From a young age one of my biggest fears has also been ridiculously irrational. It used to grip me late at night or midday watching a film. It had no interest in time or place, but would sneak up and cause my mind to spiral into an abyss of negative possibilities. It fed itself and distorted a lot of my perceptions on friendships, relationships and human beings. The fear of the possibility of being violated, raped, taken advantage of. It is something I have never experienced, but that irrational fear bred a deep sense of righteous anger and justification in me, and led to my fascination and interest in one of the greatest forms of slavery that governs our world as a rapidly growing economic industry: the sex trade.
Sunitha Krishnan defines it as the 3rd largest organized crime act in the world, and a $10billion industry. It is lucrative, it is expansive and it dominates the shadows of our modern world. In a TEDIndia Lecture Dr. Krishnan brings up three case studies. Children named Prantha, Shaheen and Anjali. Prantha is an example of children who are born into this immoral trade. His mother was a prostitute and when she contracted AIDS and was effectively ‘laid off,’ resulted to selling him to a broker. By the time Sunitha’s organisation had reached him, he had been raped by three men. Shaheen was found in railway tracks, so badly violated that her intestines where outside of her body and she needed 32 stitches. Shaheen is 3 years old. Anjali’s drunkard of a father sold her for pornography. These children are a new cycle in commercial sexual exploitation.
Sold under the facades of adoption, organ donation, forced labour or camel trade, in the space of a few hours the forced migration of these optionless people puts them into a world where human rights doesn’t exist.
Dr. Krishnan speaks emphatically and factually in her lecture. Herself a victim of an 8-man gang rape when she was 15, she has experienced first hand not only the deep anger she describes at the memory of the event, but the stigma that was attached. The social alienation and isolation that transpired because she was a victim.
I know that often when we hear stories of prostitutes or see the trade glamorized under the precarious job description of ‘escort,’ we assume these women enter this trade for easy money, because they are nymphomaniac’s or as a short cut to fame, glory, attention. But Dr. Krishnan paints a far darker and more humanly realistic image. The majority of these women and children resist and as a result are either killed or are censored in brutal, inhumane ways. They succumb to an everyday torture consisting of cigarettes being stubbed out on their skin, chili in their vagina’s, being whipped, being beaten, and being bestialized, their humanity discarded like their identities. After a while their bonuses kick in: STI’s, substance abuse and addiction and lastly their spirits are broken and their minds normalize to this terrestrial hell. Daily rape and assault become their ‘destiny’, living in a shelter and rehabilitation a fading mirage of obscurity.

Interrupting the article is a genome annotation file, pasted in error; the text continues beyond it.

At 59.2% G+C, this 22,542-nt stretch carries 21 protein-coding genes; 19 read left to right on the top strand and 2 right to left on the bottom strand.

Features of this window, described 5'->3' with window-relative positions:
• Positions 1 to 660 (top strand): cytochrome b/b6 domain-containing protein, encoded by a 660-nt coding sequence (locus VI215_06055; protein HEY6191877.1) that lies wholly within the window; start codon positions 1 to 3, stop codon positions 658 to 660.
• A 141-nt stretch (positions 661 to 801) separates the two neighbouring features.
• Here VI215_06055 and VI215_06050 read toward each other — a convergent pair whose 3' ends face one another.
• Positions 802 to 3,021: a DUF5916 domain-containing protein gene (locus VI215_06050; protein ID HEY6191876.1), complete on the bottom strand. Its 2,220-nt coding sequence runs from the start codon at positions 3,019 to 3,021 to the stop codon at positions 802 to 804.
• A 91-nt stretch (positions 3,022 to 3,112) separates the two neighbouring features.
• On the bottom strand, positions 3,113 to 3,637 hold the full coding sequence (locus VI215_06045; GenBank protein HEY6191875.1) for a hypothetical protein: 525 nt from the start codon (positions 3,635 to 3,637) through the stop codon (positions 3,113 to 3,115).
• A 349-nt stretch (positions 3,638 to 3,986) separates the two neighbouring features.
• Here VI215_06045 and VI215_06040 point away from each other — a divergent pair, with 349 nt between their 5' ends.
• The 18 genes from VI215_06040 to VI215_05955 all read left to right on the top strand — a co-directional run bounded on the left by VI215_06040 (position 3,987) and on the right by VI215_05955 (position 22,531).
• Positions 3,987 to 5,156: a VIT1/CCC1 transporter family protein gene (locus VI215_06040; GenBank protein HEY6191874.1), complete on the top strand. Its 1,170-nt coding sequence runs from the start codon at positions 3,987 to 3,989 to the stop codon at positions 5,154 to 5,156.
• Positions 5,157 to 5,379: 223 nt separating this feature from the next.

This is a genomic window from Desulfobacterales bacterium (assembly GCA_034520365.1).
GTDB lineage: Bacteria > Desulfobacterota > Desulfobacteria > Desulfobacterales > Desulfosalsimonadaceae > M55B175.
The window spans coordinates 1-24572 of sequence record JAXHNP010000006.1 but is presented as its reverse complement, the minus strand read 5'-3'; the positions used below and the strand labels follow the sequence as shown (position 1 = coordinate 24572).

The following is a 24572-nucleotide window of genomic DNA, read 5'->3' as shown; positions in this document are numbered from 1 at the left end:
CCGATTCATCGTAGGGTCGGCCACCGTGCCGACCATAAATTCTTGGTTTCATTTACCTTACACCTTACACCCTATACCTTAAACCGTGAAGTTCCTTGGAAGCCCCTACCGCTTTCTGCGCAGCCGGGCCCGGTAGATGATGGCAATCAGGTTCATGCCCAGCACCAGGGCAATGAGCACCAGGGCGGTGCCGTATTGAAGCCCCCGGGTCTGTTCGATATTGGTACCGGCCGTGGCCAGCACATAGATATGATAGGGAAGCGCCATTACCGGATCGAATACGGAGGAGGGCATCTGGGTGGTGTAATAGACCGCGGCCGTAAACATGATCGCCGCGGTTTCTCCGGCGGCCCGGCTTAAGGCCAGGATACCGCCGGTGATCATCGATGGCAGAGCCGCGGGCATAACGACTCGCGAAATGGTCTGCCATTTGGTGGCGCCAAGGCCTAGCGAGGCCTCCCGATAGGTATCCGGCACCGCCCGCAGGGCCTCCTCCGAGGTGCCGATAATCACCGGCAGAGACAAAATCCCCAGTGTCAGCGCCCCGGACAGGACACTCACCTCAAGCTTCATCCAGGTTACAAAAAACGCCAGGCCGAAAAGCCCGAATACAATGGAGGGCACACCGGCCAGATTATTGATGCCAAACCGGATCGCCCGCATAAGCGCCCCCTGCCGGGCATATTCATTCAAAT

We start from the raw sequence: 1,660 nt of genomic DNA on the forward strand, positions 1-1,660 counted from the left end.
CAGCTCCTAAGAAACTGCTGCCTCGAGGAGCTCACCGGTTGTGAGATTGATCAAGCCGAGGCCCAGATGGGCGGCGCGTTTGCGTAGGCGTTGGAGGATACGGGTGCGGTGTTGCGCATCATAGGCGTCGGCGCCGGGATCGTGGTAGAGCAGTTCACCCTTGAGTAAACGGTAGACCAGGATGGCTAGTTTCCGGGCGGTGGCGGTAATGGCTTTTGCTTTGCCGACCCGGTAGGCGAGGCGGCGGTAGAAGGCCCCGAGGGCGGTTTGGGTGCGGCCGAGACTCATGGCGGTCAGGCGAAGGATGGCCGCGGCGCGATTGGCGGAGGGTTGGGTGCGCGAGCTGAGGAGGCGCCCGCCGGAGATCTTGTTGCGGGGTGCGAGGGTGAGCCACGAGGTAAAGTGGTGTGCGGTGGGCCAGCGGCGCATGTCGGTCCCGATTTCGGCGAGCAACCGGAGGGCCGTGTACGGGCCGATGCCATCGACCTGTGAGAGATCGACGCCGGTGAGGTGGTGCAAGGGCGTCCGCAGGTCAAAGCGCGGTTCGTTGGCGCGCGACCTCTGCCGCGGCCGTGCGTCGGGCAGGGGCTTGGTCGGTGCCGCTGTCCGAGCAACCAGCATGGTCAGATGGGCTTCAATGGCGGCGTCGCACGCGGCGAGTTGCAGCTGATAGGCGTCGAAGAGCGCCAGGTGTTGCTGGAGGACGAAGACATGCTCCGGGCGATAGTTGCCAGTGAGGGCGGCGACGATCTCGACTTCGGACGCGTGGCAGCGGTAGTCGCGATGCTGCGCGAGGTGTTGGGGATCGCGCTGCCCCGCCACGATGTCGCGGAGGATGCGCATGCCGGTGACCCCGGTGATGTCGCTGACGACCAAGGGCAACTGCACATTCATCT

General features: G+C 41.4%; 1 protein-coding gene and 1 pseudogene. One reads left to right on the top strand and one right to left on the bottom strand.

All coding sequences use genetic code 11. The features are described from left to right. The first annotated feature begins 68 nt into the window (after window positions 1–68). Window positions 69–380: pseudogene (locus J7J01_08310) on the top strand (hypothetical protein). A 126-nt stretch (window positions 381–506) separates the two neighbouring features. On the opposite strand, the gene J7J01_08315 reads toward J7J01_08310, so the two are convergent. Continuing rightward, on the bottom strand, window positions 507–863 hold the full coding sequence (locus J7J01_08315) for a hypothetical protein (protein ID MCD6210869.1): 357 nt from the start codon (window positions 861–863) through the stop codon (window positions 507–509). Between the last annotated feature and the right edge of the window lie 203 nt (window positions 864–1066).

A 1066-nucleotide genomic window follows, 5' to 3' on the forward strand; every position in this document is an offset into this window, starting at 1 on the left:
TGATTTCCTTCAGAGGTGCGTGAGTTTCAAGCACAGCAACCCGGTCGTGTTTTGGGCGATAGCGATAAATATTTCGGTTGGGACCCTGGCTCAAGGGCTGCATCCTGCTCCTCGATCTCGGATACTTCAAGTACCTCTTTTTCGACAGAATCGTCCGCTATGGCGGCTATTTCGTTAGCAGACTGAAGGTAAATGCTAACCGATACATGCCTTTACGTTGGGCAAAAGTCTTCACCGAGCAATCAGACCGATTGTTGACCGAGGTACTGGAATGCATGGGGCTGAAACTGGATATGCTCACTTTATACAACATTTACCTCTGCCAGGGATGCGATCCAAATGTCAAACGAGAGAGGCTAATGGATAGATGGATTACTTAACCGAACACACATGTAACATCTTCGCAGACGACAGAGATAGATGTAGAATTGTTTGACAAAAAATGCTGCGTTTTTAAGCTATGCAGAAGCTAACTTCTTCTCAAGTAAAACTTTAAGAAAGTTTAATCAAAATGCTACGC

Yet within these women, and one can see the fiery belief in her eyes, Dr. Krishna proclaims their immense amount of courage that enables them to exist in a man’s world, to realize their latent potential and to offer them a new reality as bricklayers, welders and security guards, building on their experience to rebuild their life experience.
The only difficulty it seems, is us. The Civil Society. It is our social barriers that prevent us accepting these victims of trafficking and the sex industry as our own. I wonder – would you invite a rehabilitating prostitute to your home, to eat dinner with your family, to share a cup of tea with your mother, or even a room with your child? Would you acknowledge a woman who you support through charitable donations as your friend in reality? It has become, as Dr. Krishnan states, so fashionable to talk about Human trafficking – here I am posting about it. But we still have an internal barrier that says – they are not one of us. As much as they are dehumanized by the bestial men who have assaulted them, they are further reduced by our reproach, our fear at their ‘uncleanliness.’
Sunitha Krishnan stood up as a voice for the victims and survivors of human trafficking. In my personal statement to university, I said i wanted to use my degree in English to find a way to give a voice to the voiceless either through fiction or journalism.
I hope, whatever it is you do, today we make a conscious decision to break that culture of silence that makes us create euphemisms like – the red light district – in order to avoid confronting the immoral industry of prostitution which is fed by the human sex and trafficking trade. We need to embrace as Dr. Krishnan calls, these victims as part of our world, our lives, our hearts and accept them as humans that deserve support, because they certainly don’t deserve the violence they have suffered.